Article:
Media Reports That GMO Science Is Settled Are Flat-Out Wrong

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News Release

For Immediate Release: Friday, February 20, 2015
For More Information Contact: Stacy Malkan,

Media Reports That GMO Science Is Settled Are Flat-Out Wrong

In the wake of prominent media reports about supposed scientific agreement on the safety of genetically engineered food, including a cover story in National Geographic that equates concerns about GMOs with climate change denial, U.S. Right to Know is calling on media to accurately report that the science on GMOs is contradictory, unsettled, and has been largely controlled by corporations that profit from GMO seeds and the pesticides that go with them.

“Unfortunately, many members of the media, and even some scientists, have been snookered by PR firms about a supposed scientific consensus on GMOs that doesn’t exist,” said Stacy Malkan, media director of U.S. Right to Know.

Seedy Business, a recent report by U.S. Right to Know, outlines how agrichemical firms have spent more than $100 million since 2012 on political and PR campaigns to shift the media narrative on GMOs. In a video removed from the Internet, the public relations firm Ketchum bragged about doubling positive media coverage on GMOs.

For an accurate picture of the science, U.S. Right to Know urged journalists to read a January 24 statement published in the journal Environmental Sciences Europe — signed by 300 scientists, physicians and scholars — that asserts there is no scientific consensus on the safety of GMOs.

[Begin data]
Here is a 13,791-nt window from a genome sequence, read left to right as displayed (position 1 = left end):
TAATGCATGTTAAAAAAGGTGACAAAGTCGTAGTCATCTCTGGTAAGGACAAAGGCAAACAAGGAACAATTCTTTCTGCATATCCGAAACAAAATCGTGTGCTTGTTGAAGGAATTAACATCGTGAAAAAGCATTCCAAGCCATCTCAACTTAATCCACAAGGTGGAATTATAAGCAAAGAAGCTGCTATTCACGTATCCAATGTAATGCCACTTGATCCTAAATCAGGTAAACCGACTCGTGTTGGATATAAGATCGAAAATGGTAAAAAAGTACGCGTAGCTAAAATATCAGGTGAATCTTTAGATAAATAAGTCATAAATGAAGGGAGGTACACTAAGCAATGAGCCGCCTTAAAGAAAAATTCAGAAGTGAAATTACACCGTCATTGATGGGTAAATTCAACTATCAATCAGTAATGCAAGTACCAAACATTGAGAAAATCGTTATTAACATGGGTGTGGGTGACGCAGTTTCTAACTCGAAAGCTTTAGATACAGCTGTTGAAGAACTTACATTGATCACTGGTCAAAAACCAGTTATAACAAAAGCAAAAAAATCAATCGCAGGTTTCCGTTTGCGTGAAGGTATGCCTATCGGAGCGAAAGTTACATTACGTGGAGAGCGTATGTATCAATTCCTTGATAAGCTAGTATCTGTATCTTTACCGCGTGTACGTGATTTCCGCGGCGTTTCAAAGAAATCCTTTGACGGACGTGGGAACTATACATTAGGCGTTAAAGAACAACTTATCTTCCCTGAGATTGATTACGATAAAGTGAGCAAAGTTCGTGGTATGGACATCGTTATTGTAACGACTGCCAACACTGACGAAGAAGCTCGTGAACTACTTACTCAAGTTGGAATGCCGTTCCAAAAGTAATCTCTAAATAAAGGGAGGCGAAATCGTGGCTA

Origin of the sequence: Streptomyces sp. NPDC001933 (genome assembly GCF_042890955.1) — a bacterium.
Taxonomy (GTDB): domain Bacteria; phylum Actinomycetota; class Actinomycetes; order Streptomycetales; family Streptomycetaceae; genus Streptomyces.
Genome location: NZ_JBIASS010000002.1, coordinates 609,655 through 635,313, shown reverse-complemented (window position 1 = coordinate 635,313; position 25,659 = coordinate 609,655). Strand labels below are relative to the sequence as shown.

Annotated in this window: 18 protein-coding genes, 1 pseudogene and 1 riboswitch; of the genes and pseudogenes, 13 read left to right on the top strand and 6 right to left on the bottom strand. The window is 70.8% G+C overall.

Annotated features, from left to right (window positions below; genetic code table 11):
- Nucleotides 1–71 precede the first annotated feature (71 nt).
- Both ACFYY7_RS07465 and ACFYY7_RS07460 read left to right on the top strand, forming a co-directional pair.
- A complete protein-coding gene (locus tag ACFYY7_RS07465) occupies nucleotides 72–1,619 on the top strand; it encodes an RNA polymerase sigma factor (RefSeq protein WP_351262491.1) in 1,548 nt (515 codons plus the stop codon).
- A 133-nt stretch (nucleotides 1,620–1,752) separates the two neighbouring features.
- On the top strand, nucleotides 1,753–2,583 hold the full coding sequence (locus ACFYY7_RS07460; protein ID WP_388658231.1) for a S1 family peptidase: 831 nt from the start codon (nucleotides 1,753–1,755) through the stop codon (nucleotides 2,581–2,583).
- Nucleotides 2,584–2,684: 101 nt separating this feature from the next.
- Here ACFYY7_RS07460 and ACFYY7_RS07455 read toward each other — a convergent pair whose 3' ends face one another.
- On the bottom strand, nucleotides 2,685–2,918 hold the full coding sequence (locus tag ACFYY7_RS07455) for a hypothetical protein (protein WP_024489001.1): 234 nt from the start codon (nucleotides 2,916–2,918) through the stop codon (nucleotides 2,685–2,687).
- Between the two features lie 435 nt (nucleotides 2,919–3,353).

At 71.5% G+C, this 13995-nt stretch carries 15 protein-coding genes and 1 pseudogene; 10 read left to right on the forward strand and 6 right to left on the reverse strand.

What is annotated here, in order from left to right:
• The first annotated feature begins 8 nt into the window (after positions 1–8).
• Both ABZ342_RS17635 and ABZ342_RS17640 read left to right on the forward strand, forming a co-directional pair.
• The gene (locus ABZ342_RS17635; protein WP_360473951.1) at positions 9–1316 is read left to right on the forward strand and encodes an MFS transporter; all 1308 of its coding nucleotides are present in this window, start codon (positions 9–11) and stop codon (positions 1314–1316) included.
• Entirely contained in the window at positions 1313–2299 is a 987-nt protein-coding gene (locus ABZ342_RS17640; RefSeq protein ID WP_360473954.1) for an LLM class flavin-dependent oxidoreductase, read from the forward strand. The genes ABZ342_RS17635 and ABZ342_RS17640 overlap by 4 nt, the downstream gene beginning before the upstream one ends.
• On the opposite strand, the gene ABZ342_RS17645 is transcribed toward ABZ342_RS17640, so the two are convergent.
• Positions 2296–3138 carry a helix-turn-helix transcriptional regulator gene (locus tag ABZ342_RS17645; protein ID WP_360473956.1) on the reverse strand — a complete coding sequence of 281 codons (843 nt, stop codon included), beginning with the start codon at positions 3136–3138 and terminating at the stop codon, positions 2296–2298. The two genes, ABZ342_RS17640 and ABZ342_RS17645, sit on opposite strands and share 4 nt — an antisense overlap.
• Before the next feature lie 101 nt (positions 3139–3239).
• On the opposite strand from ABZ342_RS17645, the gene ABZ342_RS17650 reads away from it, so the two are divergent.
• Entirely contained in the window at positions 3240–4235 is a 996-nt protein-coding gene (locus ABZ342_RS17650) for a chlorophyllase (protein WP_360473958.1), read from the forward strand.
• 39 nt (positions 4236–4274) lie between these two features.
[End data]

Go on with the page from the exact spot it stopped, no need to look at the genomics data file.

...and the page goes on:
The claim of scientific consensus on GMOs frequently repeated in the media is “an artificial construct that has been falsely perpetuated,” the peer-reviewed statement said.

Entitled “No Scientific Consensus on GMO Safety,” the statement does not take a position on whether GMOs are unsafe or safe. Rather, it cites a concerted effort by GMO seed developers and some scientists, commentators and journalists to construct the claim that there is a “scientific consensus” on GMO safety, and that debate on the topic is “over.”

That claim “…is misleading and misrepresents or outright ignores the currently available scientific evidence and the broad diversity of scientific opinions among scientists on this issue,” according to the statement.

The statement raises the following points in objection to the consensus of safety claim:

There is no consensus in the science. A comprehensive review of peer-reviewed GMO animal feeding studies found roughly an equal number of research groups raising concerns about genetically engineered foods and those suggesting GMOs were as safe and nutritious as conventional foods. The review also found that most studies finding GMOs foods the same as conventional foods were performed by biotechnology companies or their associates.